We’re afraid to say that you may have been driving the wrong way for all these years. But you’re far from alone. Here’s the Autocar guide to common motoring errors, and how to fix them:
Incorrectly using the ventilation recirculation button.
You may have a vague idea that this is the button you press (circled here) when you’re trailing behind an old van belching black smoke like it’s a giant container ship. And this would indeed be the right thing to do. But you shouldn’t use it in winter after entering your car, because it will take a lot longer to de-fug the windows. But you should use it at least temporarily on hot days at start-up because it will get the temperature down the quickest. And while we're on the subject, on a hot day lower all the windows to allow the hot air out of the car before first setting off; then close them after a few minutes to get the full benefits of your air conditioning.
Not using the parking brake with automatics.
Even some modern automatic gearboxes don’t automatically engage the parking brake when you engage Park and switch off the engine. But you always should engage it, since relying on the transmission entirely to demobilise what might be a heavy car on a hill puts it under a lot of stress it could easily do without. Additionally, you may go on vacation and end up driving a stick-shift rental car in a hilly area. Having got out of the habit of using the handbrake after you park your car could cause you a great deal of trouble.
Not allowing a space of 3-4 feet in front of you in traffic.
When pulling up behind another car in traffic, always allow a space of around 3-4 feet from the car in front. This allows enough space to always overtake them when they break down or become otherwise immobile.
Not standing on the brakes when you really have to.
If you need to stop quickly, stand on those brakes. Modern brakes are very powerful, and modern tires are very effective in stopping you too. Let them do their work; don’t worry about locking-up – nearly all modern cars have anti-lock brakes (ABS) fitted, and most have stability control and automatic wheel-brake distribution too, which will also help. Many accidents occur not only because drivers don’t brake early enough, but also not hard enough. If your car has automatic emergency braking, even better – but don’t ever switch it off.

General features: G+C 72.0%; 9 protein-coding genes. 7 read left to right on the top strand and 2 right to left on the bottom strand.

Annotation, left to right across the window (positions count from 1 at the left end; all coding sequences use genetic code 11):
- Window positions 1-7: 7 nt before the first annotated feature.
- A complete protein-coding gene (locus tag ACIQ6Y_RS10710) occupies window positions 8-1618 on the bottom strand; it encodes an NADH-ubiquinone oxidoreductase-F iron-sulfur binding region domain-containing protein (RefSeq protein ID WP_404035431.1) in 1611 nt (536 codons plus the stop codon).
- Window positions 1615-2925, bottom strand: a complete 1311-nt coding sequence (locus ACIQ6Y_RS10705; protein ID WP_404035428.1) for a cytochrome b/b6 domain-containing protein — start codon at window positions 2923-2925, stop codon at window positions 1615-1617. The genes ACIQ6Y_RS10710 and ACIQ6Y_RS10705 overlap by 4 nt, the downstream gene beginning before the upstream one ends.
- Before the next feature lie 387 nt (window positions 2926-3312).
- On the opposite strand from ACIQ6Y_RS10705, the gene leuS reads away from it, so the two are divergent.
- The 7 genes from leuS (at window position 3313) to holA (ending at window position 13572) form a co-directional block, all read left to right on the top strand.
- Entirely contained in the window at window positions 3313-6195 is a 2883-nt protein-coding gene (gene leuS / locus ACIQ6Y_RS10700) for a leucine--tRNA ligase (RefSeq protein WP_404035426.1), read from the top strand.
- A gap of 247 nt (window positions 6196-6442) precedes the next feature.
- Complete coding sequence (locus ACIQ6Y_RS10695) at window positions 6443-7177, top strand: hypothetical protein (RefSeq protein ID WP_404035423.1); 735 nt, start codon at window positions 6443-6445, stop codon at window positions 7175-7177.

Not using the steering-wheel mounted shortcut buttons.
These were originally invented for safety reasons, not convenience. Once you get the habit of altering functions like the audio system through them, it will ensure you take your eyes off the road far less and you’re much less likely to have an accident.
Not checking your tires.
This may sound like a simple one, but it’s something that’s so readily ignored, and yet your tires are so important. After all, the only contact your car physically has with the road – whether it’s a sports car, a compact or an SUV – are those four small patches of rubber. So, the law in most states of America requires you to have a minimum of 2/32 of an inch (1.6mm) of tread on your tires, and that’s more or less the same for most developed nations. How to check? Simply place a penny into your tire's tread groove with Abraham Lincoln's head upside down and facing you. If you can see all of Lincoln's head, your tread depth is less than the minimum needed. If your locality is notably wet, it’s safer to replace tires quite a bit sooner. Tire-makers recommend you check your tire tread depth and your air pressure level once per month.
Playing loud music.
We’re all guilty of it. Your favourite song comes on the radio so you automatically crank up the volume. But did you know that playing loud music, while enjoyable, also has a detrimental effect on your ability to focus? This was demonstrated by research conducted by the Memorial University of Newfoundland, which showed a direct link between a higher sound volume and reaction time. Incredibly, when music was played at just 95 decibels (the average smartphone speaker is capable of over 100 dBA), reaction times increased by 20% across all participants. Additionally, loud music can also mask the noise of your engine, which can make judging your speed more difficult. So if you’re planning on going for a spirited country drive, make sure you turn the radio off.
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Also read: Defensive Driving Tips
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